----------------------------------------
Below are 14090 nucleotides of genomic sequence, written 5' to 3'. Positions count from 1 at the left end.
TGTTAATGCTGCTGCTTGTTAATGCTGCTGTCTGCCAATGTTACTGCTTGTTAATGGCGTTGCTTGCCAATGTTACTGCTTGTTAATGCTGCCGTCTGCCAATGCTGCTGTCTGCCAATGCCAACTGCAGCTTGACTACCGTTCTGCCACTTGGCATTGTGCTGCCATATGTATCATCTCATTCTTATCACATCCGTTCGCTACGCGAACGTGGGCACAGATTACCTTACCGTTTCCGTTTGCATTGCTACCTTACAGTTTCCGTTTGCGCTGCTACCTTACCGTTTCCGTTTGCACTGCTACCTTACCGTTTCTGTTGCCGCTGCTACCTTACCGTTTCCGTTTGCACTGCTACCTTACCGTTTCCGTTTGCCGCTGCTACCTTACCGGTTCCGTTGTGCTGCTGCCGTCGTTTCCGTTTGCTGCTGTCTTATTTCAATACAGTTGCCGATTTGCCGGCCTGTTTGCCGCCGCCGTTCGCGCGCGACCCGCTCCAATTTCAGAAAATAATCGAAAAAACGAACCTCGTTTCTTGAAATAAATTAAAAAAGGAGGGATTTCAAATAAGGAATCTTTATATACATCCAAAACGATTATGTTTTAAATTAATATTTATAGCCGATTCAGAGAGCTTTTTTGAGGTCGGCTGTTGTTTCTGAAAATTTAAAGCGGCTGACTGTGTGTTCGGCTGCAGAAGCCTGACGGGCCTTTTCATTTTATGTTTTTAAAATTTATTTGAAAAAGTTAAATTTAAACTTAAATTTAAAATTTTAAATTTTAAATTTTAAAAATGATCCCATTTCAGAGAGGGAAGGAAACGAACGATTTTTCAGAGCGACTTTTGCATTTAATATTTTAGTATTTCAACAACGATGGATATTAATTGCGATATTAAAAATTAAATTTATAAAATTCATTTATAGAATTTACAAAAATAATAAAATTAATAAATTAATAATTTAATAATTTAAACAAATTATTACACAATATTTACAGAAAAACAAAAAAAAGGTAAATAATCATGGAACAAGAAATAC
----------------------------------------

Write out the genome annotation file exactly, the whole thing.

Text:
Below are 14090 nucleotides of genomic sequence, written 5' to 3'. Positions count from 1 at the left end.
TGTTAATGCTGCTGCTTGTTAATGCTGCTGTCTGCCAATGTTACTGCTTGTTAATGGCGTTGCTTGCCAATGTTACTGCTTGTTAATGCTGCCGTCTGCCAATGCTGCTGTCTGCCAATGCCAACTGCAGCTTGACTACCGTTCTGCCACTTGGCATTGTGCTGCCATATGTATCATCTCATTCTTATCACATCCGTTCGCTACGCGAACGTGGGCACAGATTACCTTACCGTTTCCGTTTGCATTGCTACCTTACAGTTTCCGTTTGCGCTGCTACCTTACCGTTTCCGTTTGCACTGCTACCTTACCGTTTCTGTTGCCGCTGCTACCTTACCGTTTCCGTTTGCACTGCTACCTTACCGTTTCCGTTTGCCGCTGCTACCTTACCGGTTCCGTTGTGCTGCTGCCGTCGTTTCCGTTTGCTGCTGTCTTATTTCAATACAGTTGCCGATTTGCCGGCCTGTTTGCCGCCGCCGTTCGCGCGCGACCCGCTCCAATTTCAGAAAATAATCGAAAAAACGAACCTCGTTTCTTGAAATAAATTAAAAAAGGAGGGATTTCAAATAAGGAATCTTTATATACATCCAAAACGATTATGTTTTAAATTAATATTTATAGCCGATTCAGAGAGCTTTTTTGAGGTCGGCTGTTGTTTCTGAAAATTTAAAGCGGCTGACTGTGTGTTCGGCTGCAGAAGCCTGACGGGCCTTTTCATTTTATGTTTTTAAAATTTATTTGAAAAAGTTAAATTTAAACTTAAATTTAAAATTTTAAATTTTAAATTTTAAAAATGATCCCATTTCAGAGAGGGAAGGAAACGAACGATTTTTCAGAGCGACTTTTGCATTTAATATTTTAGTATTTCAACAACGATGGATATTAATTGCGATATTAAAAATTAAATTTATAAAATTCATTTATAGAATTTACAAAAATAATAAAATTAATAAATTAATAATTTAATAATTTAAACAAATTATTACACAATATTTACAGAAAAACAAAAAAAAGGTAAATAATCATGGAACAAGAAATAC